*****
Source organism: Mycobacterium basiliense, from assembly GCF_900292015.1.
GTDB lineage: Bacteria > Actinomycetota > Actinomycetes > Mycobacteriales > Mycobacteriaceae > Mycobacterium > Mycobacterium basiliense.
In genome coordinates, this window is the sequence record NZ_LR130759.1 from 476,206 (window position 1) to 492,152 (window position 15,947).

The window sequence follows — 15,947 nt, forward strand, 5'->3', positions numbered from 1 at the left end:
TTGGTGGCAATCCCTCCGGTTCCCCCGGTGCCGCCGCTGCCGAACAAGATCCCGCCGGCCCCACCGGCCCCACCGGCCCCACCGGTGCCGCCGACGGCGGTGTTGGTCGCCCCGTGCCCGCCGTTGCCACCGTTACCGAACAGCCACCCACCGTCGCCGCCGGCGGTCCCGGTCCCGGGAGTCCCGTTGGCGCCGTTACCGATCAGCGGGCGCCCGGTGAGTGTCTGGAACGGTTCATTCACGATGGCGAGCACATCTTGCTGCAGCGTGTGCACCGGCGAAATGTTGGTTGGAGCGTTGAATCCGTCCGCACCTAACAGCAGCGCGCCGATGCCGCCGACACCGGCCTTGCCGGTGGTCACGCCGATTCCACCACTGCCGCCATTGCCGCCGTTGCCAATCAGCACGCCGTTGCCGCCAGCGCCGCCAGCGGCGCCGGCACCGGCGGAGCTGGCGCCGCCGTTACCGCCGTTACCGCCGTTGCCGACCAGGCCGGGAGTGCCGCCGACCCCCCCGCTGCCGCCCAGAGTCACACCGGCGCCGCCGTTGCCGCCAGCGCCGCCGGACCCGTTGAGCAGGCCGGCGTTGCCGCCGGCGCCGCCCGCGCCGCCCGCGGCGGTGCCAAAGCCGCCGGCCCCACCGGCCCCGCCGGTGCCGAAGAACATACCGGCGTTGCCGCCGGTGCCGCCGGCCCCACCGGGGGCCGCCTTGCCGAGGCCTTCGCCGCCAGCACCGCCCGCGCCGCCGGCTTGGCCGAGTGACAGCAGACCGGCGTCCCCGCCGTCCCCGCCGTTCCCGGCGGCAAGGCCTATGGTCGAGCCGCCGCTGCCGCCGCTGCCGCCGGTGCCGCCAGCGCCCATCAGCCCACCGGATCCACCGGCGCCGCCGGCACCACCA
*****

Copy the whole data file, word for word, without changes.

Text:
Source organism: Mycobacterium basiliense, from assembly GCF_900292015.1.
GTDB lineage: Bacteria > Actinomycetota > Actinomycetes > Mycobacteriales > Mycobacteriaceae > Mycobacterium > Mycobacterium basiliense.
In genome coordinates, this window is the sequence record NZ_LR130759.1 from 476,206 (window position 1) to 492,152 (window position 15,947).

The window sequence follows — 15,947 nt, forward strand, 5'->3', positions numbered from 1 at the left end:
TTGGTGGCAATCCCTCCGGTTCCCCCGGTGCCGCCGCTGCCGAACAAGATCCCGCCGGCCCCACCGGCCCCACCGGCCCCACCGGTGCCGCCGACGGCGGTGTTGGTCGCCCCGTGCCCGCCGTTGCCACCGTTACCGAACAGCCACCCACCGTCGCCGCCGGCGGTCCCGGTCCCGGGAGTCCCGTTGGCGCCGTTACCGATCAGCGGGCGCCCGGTGAGTGTCTGGAACGGTTCATTCACGATGGCGAGCACATCTTGCTGCAGCGTGTGCACCGGCGAAATGTTGGTTGGAGCGTTGAATCCGTCCGCACCTAACAGCAGCGCGCCGATGCCGCCGACACCGGCCTTGCCGGTGGTCACGCCGATTCCACCACTGCCGCCATTGCCGCCGTTGCCAATCAGCACGCCGTTGCCGCCAGCGCCGCCAGCGGCGCCGGCACCGGCGGAGCTGGCGCCGCCGTTACCGCCGTTACCGCCGTTGCCGACCAGGCCGGGAGTGCCGCCGACCCCCCCGCTGCCGCCCAGAGTCACACCGGCGCCGCCGTTGCCGCCAGCGCCGCCGGACCCGTTGAGCAGGCCGGCGTTGCCGCCGGCGCCGCCCGCGCCGCCCGCGGCGGTGCCAAAGCCGCCGGCCCCACCGGCCCCGCCGGTGCCGAAGAACATACCGGCGTTGCCGCCGGTGCCGCCGGCCCCACCGGGGGCCGCCTTGCCGAGGCCTTCGCCGCCAGCACCGCCCGCGCCGCCGGCTTGGCCGAGTGACAGCAGACCGGCGTCCCCGCCGTCCCCGCCGTTCCCGGCGGCAAGGCCTATGGTCGAGCCGCCGCTGCCGCCGCTGCCGCCGGTGCCGCCAGCGCCCATCAGCCCACCGGATCCACCGGCGCCGCCGGCACCACCA